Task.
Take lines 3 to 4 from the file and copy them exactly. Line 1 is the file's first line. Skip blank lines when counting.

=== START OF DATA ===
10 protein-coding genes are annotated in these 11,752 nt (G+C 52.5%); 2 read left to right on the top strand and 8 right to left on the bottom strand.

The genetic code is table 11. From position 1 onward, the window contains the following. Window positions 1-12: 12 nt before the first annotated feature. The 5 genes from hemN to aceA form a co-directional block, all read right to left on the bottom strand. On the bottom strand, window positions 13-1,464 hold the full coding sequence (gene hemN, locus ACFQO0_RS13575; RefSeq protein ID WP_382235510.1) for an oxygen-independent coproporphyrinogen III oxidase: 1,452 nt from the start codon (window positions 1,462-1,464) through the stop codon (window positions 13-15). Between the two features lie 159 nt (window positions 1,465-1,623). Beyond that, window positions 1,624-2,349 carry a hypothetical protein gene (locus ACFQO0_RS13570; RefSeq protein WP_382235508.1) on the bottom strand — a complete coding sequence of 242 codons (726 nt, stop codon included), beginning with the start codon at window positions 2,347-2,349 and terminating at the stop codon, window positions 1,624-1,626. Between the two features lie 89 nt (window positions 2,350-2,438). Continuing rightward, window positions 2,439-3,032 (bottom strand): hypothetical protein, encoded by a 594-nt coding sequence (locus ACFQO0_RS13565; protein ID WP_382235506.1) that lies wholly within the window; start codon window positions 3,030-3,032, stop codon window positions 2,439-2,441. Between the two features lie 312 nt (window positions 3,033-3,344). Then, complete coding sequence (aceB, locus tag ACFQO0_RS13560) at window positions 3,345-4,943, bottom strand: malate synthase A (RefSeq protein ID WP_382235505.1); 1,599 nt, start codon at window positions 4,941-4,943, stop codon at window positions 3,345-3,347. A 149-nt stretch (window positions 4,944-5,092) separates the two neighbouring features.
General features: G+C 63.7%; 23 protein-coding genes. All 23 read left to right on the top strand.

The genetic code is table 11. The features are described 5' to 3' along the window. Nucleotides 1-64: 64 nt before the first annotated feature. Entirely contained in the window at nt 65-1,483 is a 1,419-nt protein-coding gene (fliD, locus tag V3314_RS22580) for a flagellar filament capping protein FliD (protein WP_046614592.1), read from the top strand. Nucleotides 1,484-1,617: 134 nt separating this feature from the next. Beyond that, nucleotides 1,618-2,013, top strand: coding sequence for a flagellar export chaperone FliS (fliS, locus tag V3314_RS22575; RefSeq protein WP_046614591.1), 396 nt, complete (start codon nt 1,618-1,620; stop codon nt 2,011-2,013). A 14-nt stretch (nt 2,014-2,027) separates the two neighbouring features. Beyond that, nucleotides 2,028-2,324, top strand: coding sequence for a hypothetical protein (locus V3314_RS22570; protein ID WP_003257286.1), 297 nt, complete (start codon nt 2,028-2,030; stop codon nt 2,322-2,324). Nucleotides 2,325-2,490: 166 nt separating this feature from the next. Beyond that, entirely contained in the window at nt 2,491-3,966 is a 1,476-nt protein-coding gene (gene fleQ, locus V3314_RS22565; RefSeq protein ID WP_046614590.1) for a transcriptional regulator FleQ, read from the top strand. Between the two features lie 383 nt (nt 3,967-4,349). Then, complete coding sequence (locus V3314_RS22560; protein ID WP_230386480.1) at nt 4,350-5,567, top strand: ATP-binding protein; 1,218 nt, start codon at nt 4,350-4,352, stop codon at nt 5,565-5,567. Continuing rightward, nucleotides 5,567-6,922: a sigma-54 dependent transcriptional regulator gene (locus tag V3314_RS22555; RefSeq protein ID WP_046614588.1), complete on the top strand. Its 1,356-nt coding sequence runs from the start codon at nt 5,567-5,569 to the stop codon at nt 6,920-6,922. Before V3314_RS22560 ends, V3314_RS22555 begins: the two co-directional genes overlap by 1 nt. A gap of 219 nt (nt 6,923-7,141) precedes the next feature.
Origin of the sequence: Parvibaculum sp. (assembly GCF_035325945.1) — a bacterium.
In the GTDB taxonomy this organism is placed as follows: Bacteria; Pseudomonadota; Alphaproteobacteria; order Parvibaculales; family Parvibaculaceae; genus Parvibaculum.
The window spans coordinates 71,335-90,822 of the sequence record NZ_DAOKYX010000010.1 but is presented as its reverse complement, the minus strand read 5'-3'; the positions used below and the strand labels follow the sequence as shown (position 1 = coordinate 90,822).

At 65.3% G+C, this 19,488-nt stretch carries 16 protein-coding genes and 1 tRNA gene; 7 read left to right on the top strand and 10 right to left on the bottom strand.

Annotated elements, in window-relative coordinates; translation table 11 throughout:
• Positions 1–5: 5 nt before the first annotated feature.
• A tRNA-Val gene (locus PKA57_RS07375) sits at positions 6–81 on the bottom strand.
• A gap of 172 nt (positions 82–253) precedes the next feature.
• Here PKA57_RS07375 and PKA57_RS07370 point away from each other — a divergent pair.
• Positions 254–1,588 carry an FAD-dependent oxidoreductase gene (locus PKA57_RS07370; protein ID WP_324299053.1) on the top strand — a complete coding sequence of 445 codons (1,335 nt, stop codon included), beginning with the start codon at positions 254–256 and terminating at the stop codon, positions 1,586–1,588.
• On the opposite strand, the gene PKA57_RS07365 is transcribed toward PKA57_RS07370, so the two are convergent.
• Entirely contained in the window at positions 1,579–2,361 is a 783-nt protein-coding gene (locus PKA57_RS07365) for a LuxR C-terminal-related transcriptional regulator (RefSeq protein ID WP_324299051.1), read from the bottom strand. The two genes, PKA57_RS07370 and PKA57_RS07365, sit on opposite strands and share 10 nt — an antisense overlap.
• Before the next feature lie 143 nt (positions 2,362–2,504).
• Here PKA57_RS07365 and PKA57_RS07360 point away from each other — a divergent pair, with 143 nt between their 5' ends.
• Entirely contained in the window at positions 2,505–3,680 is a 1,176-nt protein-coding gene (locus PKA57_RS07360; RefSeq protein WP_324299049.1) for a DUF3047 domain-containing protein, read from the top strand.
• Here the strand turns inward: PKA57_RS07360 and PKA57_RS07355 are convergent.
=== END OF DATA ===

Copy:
General features: G+C 63.7%; 23 protein-coding genes. All 23 read left to right on the top strand.

The genetic code is table 11. The features are described 5' to 3' along the window. Nucleotides 1-64: 64 nt before the first annotated feature. Entirely contained in the window at nt 65-1,483 is a 1,419-nt protein-coding gene (fliD, locus tag V3314_RS22580) for a flagellar filament capping protein FliD (protein WP_046614592.1), read from the top strand. Nucleotides 1,484-1,617: 134 nt separating this feature from the next. Beyond that, nucleotides 1,618-2,013, top strand: coding sequence for a flagellar export chaperone FliS (fliS, locus tag V3314_RS22575; RefSeq protein WP_046614591.1), 396 nt, complete (start codon nt 1,618-1,620; stop codon nt 2,011-2,013). A 14-nt stretch (nt 2,014-2,027) separates the two neighbouring features. Beyond that, nucleotides 2,028-2,324, top strand: coding sequence for a hypothetical protein (locus V3314_RS22570; protein ID WP_003257286.1), 297 nt, complete (start codon nt 2,028-2,030; stop codon nt 2,322-2,324). Nucleotides 2,325-2,490: 166 nt separating this feature from the next. Beyond that, entirely contained in the window at nt 2,491-3,966 is a 1,476-nt protein-coding gene (gene fleQ, locus V3314_RS22565; RefSeq protein ID WP_046614590.1) for a transcriptional regulator FleQ, read from the top strand. Between the two features lie 383 nt (nt 3,967-4,349). Then, complete coding sequence (locus V3314_RS22560; protein ID WP_230386480.1) at nt 4,350-5,567, top strand: ATP-binding protein; 1,218 nt, start codon at nt 4,350-4,352, stop codon at nt 5,565-5,567. Continuing rightward, nucleotides 5,567-6,922: a sigma-54 dependent transcriptional regulator gene (locus tag V3314_RS22555; RefSeq protein ID WP_046614588.1), complete on the top strand. Its 1,356-nt coding sequence runs from the start codon at nt 5,567-5,569 to the stop codon at nt 6,920-6,922. Before V3314_RS22560 ends, V3314_RS22555 begins: the two co-directional genes overlap by 1 nt. A gap of 219 nt (nt 6,923-7,141) precedes the next feature.